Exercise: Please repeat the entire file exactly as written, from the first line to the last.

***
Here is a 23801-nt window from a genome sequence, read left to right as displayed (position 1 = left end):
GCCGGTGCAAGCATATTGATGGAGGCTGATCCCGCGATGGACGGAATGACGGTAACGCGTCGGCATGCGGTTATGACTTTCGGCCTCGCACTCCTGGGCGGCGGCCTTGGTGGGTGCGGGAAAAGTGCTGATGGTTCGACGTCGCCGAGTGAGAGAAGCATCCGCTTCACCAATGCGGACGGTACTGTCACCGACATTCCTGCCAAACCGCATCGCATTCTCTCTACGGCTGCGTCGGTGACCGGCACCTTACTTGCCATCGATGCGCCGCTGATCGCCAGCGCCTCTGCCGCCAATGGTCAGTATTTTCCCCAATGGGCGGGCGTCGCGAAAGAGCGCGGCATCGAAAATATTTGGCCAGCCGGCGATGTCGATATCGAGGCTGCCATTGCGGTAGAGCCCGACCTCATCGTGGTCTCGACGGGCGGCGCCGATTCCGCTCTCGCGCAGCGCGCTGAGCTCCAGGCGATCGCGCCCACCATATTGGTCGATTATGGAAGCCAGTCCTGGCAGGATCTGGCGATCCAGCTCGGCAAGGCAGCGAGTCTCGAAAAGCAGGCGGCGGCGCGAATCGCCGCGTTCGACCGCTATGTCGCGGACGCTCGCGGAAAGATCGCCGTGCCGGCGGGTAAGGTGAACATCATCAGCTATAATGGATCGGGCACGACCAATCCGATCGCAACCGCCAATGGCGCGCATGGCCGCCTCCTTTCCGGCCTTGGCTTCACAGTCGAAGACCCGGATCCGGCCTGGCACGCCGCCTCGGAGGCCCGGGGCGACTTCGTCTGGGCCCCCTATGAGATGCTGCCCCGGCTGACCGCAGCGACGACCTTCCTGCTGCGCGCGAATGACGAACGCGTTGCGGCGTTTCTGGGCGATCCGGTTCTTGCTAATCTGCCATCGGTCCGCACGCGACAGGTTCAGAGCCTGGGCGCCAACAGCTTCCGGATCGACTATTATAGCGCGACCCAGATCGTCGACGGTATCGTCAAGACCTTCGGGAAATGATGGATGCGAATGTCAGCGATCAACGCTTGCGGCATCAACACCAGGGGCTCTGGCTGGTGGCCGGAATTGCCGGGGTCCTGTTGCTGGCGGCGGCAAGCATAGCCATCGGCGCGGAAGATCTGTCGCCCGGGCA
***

Here is a 23801-nt window from a genome sequence, read left to right as displayed (position 1 = left end):
GCCGGTGCAAGCATATTGATGGAGGCTGATCCCGCGATGGACGGAATGACGGTAACGCGTCGGCATGCGGTTATGACTTTCGGCCTCGCACTCCTGGGCGGCGGCCTTGGTGGGTGCGGGAAAAGTGCTGATGGTTCGACGTCGCCGAGTGAGAGAAGCATCCGCTTCACCAATGCGGACGGTACTGTCACCGACATTCCTGCCAAACCGCATCGCATTCTCTCTACGGCTGCGTCGGTGACCGGCACCTTACTTGCCATCGATGCGCCGCTGATCGCCAGCGCCTCTGCCGCCAATGGTCAGTATTTTCCCCAATGGGCGGGCGTCGCGAAAGAGCGCGGCATCGAAAATATTTGGCCAGCCGGCGATGTCGATATCGAGGCTGCCATTGCGGTAGAGCCCGACCTCATCGTGGTCTCGACGGGCGGCGCCGATTCCGCTCTCGCGCAGCGCGCTGAGCTCCAGGCGATCGCGCCCACCATATTGGTCGATTATGGAAGCCAGTCCTGGCAGGATCTGGCGATCCAGCTCGGCAAGGCAGCGAGTCTCGAAAAGCAGGCGGCGGCGCGAATCGCCGCGTTCGACCGCTATGTCGCGGACGCTCGCGGAAAGATCGCCGTGCCGGCGGGTAAGGTGAACATCATCAGCTATAATGGATCGGGCACGACCAATCCGATCGCAACCGCCAATGGCGCGCATGGCCGCCTCCTTTCCGGCCTTGGCTTCACAGTCGAAGACCCGGATCCGGCCTGGCACGCCGCCTCGGAGGCCCGGGGCGACTTCGTCTGGGCCCCCTATGAGATGCTGCCCCGGCTGACCGCAGCGACGACCTTCCTGCTGCGCGCGAATGACGAACGCGTTGCGGCGTTTCTGGGCGATCCGGTTCTTGCTAATCTGCCATCGGTCCGCACGCGACAGGTTCAGAGCCTGGGCGCCAACAGCTTCCGGATCGACTATTATAGCGCGACCCAGATCGTCGACGGTATCGTCAAGACCTTCGGGAAATGATGGATGCGAATGTCAGCGATCAACGCTTGCGGCATCAACACCAGGGGCTCTGGCTGGTGGCCGGAATTGCCGGGGTCCTGTTGCTGGCGGCGGCAAGCATAGCCATCGGCGCGGAAGATCTGTCGCCCGGGCA